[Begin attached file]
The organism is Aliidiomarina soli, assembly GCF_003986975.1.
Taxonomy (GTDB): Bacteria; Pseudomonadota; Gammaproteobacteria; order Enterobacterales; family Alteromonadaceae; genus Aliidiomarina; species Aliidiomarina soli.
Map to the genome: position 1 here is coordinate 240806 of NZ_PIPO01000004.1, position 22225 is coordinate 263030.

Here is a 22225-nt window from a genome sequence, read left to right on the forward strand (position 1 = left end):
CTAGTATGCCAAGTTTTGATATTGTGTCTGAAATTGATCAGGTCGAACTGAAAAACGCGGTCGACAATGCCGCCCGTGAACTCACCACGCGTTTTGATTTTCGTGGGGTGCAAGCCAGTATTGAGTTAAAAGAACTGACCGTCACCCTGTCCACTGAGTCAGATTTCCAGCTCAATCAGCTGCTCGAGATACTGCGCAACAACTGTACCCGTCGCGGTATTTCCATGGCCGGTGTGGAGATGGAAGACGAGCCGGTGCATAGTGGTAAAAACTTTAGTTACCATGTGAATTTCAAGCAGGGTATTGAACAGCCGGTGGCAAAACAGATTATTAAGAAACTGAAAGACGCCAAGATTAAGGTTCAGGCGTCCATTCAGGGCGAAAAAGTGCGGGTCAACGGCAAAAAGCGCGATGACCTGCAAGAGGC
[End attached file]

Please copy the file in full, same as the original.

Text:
The organism is Aliidiomarina soli, assembly GCF_003986975.1.
Taxonomy (GTDB): Bacteria; Pseudomonadota; Gammaproteobacteria; order Enterobacterales; family Alteromonadaceae; genus Aliidiomarina; species Aliidiomarina soli.
Map to the genome: position 1 here is coordinate 240806 of NZ_PIPO01000004.1, position 22225 is coordinate 263030.

Here is a 22225-nt window from a genome sequence, read left to right on the forward strand (position 1 = left end):
CTAGTATGCCAAGTTTTGATATTGTGTCTGAAATTGATCAGGTCGAACTGAAAAACGCGGTCGACAATGCCGCCCGTGAACTCACCACGCGTTTTGATTTTCGTGGGGTGCAAGCCAGTATTGAGTTAAAAGAACTGACCGTCACCCTGTCCACTGAGTCAGATTTCCAGCTCAATCAGCTGCTCGAGATACTGCGCAACAACTGTACCCGTCGCGGTATTTCCATGGCCGGTGTGGAGATGGAAGACGAGCCGGTGCATAGTGGTAAAAACTTTAGTTACCATGTGAATTTCAAGCAGGGTATTGAACAGCCGGTGGCAAAACAGATTATTAAGAAACTGAAAGACGCCAAGATTAAGGTTCAGGCGTCCATTCAGGGCGAAAAAGTGCGGGTCAACGGCAAAAAGCGCGATGACCTGCAAGAGGC